Public Speaking: How to Say What to Say

Onyinyechi Ukegbu

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Glossophobia, the fear of public speaking is number one on the top 10 phobias in the world’s list. This means that more people are afraid of public speaking than they are of dying – which came in at number two. Most statistics agree that over 70% of the world’s population is glossophobic, with 44% of women and 37% of men admitting to glossophobia. Some surveys even indicate that a deficiency in public speaking skills can lead to a 10% earning impairment.  For lawyers, whose stock-in-trade, whether in the court or boardroom, is clear, confident, and intelligent communication, this constraint can be catastrophic.

With the aim of turning out better, more confident speakers at the Bar, the NBA-SBL held an interactive virtual training on Public Speaking, themed, “How to Say What to Say”. The latest in its series of trainings to improve the members of the bar, it was facilitated by Melissa Davis and Camilla Reed, the Chief Executive, MD Communications Ltd, London, UK and Camilla Reed, Training & Digital Media Director, MD Communications Ltd, UK, respectively.

Tolu Aderemi, Partner, Perchstone & Graeys and Chairman, NBA-SBL Training Committee, in his opening remarks noted that this is one of the most important trainings by the Section and encouraged participants to take advantage of the expertise being shared by the facilitators.

The following tips, among others, were shared to help the participants make their presentations, and other public communications clear, concise, and compelling:

Know Your Audience: Knowing your audience is key as it affects several elements critical to successful public speaking, including the message and the delivery. The way you would speak to a roomful of personal workers would likely differ from the way you would to a room full of nationally elected officers. Similarly, the key message of a subject, say constitutional reform would differ if you were speaking to fresh wigs or to learned silks. Accurately identifying your audience ensures that your message and delivery is tailored to suit them. To know your audience, determine what the occasion is; is it a seminar or a client pitch? Who is likely to be in the room? What is the theme of the meeting? What kind of public presentation are you giving – welcome remarks, keynote address, opening statements? These questions will help you get a sense of the audience, their expectations and prepare accordingly.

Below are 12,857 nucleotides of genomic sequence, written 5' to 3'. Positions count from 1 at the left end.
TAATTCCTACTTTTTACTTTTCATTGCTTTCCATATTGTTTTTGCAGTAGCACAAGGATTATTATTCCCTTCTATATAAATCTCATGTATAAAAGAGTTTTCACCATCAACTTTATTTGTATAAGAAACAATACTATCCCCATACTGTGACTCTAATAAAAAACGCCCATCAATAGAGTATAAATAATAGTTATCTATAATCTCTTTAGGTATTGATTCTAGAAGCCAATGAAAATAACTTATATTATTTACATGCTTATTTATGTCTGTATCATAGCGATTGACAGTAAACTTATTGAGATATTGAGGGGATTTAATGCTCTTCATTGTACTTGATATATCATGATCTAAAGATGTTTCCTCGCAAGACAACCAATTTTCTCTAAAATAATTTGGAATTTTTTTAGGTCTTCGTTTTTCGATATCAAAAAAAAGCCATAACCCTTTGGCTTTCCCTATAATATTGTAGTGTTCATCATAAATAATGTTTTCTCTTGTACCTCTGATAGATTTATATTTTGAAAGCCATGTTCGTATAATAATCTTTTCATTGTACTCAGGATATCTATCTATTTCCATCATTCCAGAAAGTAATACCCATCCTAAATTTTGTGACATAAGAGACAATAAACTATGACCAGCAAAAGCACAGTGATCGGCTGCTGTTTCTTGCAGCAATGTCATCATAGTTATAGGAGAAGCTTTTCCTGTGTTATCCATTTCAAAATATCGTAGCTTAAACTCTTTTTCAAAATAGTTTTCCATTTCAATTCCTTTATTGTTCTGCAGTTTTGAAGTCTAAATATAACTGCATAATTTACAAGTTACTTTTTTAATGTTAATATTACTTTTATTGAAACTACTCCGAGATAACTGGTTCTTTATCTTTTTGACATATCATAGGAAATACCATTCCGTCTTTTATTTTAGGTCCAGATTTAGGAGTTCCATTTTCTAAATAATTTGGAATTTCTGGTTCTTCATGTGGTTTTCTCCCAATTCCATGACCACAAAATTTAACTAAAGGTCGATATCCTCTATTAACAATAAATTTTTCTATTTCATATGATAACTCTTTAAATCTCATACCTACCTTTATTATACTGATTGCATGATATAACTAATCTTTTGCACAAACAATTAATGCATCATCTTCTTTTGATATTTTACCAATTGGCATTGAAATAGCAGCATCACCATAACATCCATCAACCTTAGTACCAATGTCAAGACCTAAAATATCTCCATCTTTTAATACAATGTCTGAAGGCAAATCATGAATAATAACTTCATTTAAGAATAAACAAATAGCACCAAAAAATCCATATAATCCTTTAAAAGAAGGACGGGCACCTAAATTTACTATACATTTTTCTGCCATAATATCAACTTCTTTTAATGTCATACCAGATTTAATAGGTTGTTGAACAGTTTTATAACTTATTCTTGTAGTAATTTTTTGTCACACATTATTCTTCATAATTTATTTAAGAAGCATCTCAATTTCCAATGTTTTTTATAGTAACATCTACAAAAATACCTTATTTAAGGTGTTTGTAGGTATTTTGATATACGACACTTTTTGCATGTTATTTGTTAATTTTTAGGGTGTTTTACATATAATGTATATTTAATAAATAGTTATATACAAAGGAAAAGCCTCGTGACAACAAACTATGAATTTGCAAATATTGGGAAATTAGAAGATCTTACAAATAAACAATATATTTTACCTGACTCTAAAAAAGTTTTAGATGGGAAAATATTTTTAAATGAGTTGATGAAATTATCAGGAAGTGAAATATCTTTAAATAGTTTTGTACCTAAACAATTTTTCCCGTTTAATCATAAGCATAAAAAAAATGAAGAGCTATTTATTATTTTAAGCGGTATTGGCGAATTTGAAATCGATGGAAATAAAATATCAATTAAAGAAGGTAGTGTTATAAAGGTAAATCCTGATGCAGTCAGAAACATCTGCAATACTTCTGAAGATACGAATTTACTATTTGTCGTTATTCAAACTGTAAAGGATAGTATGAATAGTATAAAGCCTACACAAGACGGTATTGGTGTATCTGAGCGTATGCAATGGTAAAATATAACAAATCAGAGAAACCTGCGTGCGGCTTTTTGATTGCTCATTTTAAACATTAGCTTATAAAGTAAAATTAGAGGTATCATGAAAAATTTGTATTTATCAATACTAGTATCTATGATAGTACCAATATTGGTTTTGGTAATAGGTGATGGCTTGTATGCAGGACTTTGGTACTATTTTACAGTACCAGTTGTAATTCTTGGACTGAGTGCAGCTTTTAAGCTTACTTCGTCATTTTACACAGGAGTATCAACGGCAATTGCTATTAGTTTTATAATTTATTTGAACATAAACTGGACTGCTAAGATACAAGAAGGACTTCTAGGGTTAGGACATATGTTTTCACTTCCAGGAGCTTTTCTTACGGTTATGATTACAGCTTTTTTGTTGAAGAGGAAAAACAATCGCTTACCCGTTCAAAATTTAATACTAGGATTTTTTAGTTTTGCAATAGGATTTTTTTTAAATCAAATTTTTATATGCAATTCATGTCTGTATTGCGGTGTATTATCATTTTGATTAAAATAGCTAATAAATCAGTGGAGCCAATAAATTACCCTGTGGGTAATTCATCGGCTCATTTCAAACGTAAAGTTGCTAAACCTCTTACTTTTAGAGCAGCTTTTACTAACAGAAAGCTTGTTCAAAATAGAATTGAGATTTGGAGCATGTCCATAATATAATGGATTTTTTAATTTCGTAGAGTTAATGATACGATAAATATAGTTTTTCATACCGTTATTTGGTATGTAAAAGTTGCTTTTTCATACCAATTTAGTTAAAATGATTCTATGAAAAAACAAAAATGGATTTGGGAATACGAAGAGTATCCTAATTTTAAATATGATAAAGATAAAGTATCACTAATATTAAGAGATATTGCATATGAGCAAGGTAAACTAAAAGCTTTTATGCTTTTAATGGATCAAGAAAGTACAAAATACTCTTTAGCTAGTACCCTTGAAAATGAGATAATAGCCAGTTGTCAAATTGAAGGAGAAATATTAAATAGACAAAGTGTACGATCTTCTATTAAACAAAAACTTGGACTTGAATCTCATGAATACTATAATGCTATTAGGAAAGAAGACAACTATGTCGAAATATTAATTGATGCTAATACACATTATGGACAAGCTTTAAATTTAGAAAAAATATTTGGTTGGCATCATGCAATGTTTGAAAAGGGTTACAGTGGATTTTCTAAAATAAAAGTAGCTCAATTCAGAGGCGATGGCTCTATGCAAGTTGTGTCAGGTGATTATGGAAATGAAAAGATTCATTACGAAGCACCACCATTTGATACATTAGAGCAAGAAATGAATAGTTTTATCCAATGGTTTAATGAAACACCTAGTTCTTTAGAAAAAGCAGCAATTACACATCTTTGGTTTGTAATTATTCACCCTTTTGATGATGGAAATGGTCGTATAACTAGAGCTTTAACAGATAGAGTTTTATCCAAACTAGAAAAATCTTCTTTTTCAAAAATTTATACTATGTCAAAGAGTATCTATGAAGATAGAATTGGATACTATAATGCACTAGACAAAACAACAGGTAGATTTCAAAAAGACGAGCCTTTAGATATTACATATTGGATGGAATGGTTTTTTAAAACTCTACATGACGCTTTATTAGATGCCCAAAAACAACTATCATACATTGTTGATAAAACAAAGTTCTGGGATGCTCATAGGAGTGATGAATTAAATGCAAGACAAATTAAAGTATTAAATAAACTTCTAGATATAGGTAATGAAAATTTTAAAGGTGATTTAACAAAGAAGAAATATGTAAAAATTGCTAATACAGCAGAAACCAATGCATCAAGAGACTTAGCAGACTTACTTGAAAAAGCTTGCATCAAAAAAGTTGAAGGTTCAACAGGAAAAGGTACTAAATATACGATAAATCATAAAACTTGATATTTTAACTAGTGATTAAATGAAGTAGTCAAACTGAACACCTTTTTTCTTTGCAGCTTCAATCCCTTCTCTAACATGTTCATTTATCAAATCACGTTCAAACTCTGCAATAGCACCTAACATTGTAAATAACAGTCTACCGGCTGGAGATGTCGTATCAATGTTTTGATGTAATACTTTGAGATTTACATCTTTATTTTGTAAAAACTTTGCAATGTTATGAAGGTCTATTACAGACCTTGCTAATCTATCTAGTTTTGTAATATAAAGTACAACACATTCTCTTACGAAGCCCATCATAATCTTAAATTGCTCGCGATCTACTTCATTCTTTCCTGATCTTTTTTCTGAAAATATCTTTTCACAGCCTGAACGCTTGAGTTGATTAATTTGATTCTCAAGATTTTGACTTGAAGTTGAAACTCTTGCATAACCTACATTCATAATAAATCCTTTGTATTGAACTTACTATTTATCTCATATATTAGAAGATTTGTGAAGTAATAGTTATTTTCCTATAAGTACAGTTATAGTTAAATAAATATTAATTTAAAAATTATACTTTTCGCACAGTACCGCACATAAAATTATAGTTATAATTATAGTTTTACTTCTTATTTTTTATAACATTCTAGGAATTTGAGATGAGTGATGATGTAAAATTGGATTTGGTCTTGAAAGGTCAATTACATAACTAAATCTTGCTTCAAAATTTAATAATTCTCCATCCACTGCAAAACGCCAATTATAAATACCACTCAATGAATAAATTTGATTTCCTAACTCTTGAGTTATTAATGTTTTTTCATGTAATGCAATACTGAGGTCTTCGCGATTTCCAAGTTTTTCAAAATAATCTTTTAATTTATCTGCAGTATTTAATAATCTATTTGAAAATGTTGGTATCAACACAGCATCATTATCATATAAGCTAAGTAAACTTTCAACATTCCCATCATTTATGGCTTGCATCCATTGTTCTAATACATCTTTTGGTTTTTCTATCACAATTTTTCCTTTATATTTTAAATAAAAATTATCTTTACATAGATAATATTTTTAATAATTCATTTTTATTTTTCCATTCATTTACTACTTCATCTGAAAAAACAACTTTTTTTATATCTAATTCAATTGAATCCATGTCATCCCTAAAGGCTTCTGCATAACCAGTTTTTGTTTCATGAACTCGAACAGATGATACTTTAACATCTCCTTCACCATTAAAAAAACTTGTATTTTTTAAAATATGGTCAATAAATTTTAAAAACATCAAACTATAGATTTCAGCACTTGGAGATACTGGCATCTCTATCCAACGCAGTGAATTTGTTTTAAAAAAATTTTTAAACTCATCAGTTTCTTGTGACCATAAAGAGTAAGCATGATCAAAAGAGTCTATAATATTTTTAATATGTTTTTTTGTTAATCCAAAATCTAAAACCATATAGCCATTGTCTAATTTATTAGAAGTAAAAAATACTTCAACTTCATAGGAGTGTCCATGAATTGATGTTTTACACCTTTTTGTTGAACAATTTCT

Practice: In his opening remarks, Aderemi recommended that participants should practice alone, aloud and a lot. This advice was also advocated by the facilitators who insist that preparation is an inalienable part of public speaking, and to be prepared, practice is required. In fact, Melissa says, “It doesn’t matter if you’ve done public speaking 100,000 times before…you still need to practice.” Practicing allows you to assess your presentation and adjust where necessary. Practicing helps you to familiarize yourself with your ideas which improves fluency. Furthermore, this prevents you from glancing at your notes all the time and allows more engagement with the audience. Practicing would also help to quiet the anxiety that most people experience when faced with public speaking. During practice sessions, ask yourself what makes you so nervous and find responses or solutions to them before the event.

Nerves Can Work to Your Advantage: Nervousness is a major concern for aspiring public speakers and even those who have had some practice. However, not all nerves are bad. The facilitators indicate that some apprehension can keep you on your toes and even work to your advantage. In certain circumstances, you can share your nervousness with the audience with “I would normally not do this,” or “I’m feeling a bit nervous”, then calmly proceed to your presentation. This is likely to generate empathy with the audience as most people have a fear of public speaking. However, they advise that this approach should only be used before the right audience. For instance, if you have been invited as an expert, communicating nervousness can belie your expertise. To deal with nervousness before speaking engagements, the facilitators recommend smiling, as this releases endorphins and would help to relax the jaw muscles. Another recommendation was to think about one person you would want to speak to and imagine that you are speaking only to that person.